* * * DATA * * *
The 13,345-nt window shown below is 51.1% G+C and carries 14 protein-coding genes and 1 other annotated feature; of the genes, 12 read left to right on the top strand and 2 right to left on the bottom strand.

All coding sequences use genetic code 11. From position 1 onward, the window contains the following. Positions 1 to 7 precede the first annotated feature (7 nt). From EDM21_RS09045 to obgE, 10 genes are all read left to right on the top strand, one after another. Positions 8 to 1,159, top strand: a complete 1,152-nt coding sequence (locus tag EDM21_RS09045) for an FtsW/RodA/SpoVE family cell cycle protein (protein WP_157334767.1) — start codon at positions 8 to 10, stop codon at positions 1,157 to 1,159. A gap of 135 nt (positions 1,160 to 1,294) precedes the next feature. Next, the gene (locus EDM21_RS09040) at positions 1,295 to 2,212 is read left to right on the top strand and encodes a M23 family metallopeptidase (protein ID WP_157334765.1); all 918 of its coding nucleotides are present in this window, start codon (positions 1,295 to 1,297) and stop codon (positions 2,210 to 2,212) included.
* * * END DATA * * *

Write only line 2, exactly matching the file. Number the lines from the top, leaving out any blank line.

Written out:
All coding sequences use genetic code 11. From position 1 onward, the window contains the following. Positions 1 to 7 precede the first annotated feature (7 nt). From EDM21_RS09045 to obgE, 10 genes are all read left to right on the top strand, one after another. Positions 8 to 1,159, top strand: a complete 1,152-nt coding sequence (locus tag EDM21_RS09045) for an FtsW/RodA/SpoVE family cell cycle protein (protein WP_157334767.1) — start codon at positions 8 to 10, stop codon at positions 1,157 to 1,159. A gap of 135 nt (positions 1,160 to 1,294) precedes the next feature. Next, the gene (locus EDM21_RS09040) at positions 1,295 to 2,212 is read left to right on the top strand and encodes a M23 family metallopeptidase (protein ID WP_157334765.1); all 918 of its coding nucleotides are present in this window, start codon (positions 1,295 to 1,297) and stop codon (positions 2,210 to 2,212) included.